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US mediator said to give Israel, Lebanon deadline to reach maritime agreement

Report says American envoy Amos Hochstein tells both sides to strike a deal by March 2022 or he will walk away, said planning to present a bridging proposal

An Israeli Navy Sa'ar 5 corvette defends a natural gas extraction platform off Israel's coast, in an undated photograph. (Israel Defense Forces)
An Israeli Navy Sa'ar 5 corvette defends a natural gas extraction platform off Israel's coast, in an undated photograph. (Israel Defense Forces)

A US mediator has reportedly informed Israel and Lebanon that if they cannot agree to a compromise over a disputed maritime region, he will end his involvement in the talks.

US envoy Amos Hochstein, who visited Israel this week, suggested to top Israeli officials that they need to get the deal done before the March 2022 parliamentary election in Lebanon, the Axios news site quoted Israeli officials as saying on Wednesday.

Hochstein was also in Beirut last month as he continues his efforts to restart the stalled talks.

Israel and Lebanon have no diplomatic relations and are technically in a state of war. They each claim about 860 square kilometers (330 square miles) of the Mediterranean Sea as being within their exclusive economic zones.

The Israel-born envoy to the US-mediated talks, a longtime close adviser to President Joe Biden, also told officials that he was not planning to resume the joint talks held at a UN base on the border. Instead, he would meet with each side independently and then offer a bridging proposal.

“Hochstein told us he is not going to present a proposal that both sides like, but the opposite — that both won’t like. But if three to four months from now he sees the parties are not willing to take the deal, he would drop the whole thing and won’t deal with this anymore,” a senior Israeli official told Axios.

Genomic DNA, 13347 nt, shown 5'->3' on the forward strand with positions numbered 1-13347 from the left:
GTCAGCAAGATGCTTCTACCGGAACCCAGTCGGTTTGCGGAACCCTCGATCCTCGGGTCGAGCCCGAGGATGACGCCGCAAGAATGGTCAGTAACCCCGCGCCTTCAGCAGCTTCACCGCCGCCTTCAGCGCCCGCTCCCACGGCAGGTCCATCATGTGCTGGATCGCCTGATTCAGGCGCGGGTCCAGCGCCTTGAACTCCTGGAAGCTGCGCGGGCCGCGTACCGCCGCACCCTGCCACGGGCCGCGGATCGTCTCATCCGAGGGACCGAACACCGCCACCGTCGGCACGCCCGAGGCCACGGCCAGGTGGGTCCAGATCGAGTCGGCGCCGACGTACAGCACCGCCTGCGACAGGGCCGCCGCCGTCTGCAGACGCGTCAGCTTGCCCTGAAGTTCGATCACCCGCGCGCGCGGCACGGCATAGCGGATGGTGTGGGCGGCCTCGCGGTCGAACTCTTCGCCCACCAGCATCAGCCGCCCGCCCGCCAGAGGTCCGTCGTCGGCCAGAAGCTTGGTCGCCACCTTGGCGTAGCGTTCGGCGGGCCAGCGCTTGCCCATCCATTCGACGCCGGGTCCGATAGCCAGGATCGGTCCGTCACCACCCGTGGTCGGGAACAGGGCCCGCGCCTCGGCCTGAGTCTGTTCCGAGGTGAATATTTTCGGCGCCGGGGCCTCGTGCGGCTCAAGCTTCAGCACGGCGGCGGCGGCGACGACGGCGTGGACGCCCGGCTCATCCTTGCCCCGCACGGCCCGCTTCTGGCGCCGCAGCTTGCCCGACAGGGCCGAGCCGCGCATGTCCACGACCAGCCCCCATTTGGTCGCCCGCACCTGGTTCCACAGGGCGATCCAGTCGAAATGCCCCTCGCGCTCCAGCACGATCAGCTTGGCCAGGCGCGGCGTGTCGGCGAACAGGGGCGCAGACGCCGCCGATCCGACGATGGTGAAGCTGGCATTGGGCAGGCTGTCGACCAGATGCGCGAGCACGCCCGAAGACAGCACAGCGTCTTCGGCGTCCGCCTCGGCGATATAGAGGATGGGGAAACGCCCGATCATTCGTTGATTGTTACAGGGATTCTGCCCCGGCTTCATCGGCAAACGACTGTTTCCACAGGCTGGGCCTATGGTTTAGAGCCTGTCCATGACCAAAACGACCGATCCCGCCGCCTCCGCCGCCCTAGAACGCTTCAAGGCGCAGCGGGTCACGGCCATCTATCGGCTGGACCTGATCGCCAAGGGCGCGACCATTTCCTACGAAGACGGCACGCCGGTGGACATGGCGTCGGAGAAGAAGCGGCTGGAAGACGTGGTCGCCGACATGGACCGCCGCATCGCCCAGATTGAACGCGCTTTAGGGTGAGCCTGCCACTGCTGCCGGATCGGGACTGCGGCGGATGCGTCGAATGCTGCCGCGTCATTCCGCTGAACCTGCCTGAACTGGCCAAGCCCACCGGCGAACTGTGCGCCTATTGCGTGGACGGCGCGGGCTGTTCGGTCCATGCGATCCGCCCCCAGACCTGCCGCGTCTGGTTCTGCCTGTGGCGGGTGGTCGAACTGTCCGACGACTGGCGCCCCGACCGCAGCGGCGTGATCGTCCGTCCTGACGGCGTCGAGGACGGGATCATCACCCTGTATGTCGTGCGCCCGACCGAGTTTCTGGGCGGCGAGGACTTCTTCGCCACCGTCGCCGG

Then-US vice president Joe Biden (left) talks with State Department Special Envoy for International Energy Affairs Amos Hochstein during the Caribbean Energy Security Summit, at the State Department in Washington, DC, on January 26, 2015. (Pablo Martinez Monsivais/AP)

Hochstein was looking to get both sides to make serious compromises, officials said, noting that both countries wanted to resolve the dispute despite tensions between them.

Lebanon has sunk deep into an economic and financial crisis that started in late 2019 — a culmination of decades of corruption and mismanagement by the political class. The small Mediterranean country is eager to resolve the border dispute with Israel, paving the way for potential lucrative oil and gas deals.

Hezbollah leader Hassan Nasrallah last month warned Israel against unilaterally searching for natural gas in the disputed maritime region before any agreement between Lebanon and Israel is reached.

In a wide-ranging speech broadcast from an undisclosed location during a ceremony marking Prophet Muhammad’s birthday, Nasrallah said that while he would leave it up to the Lebanese government to negotiate an end to the dispute, his group would not tolerate Israeli searches in the disputed region.

Accusing Israel of casting a “greedy” eye over Lebanon’s natural resources, the terror leader said Israel was “mistaken if it thought it could extract these resources from the disputed area before negotiations are completed.”

“The resistance is capable of acting and will do so against any Israeli actions in the disputed zone,” Nasrallah said, accusing Israel of giving a company the go-ahead to begin explorations.

 

 

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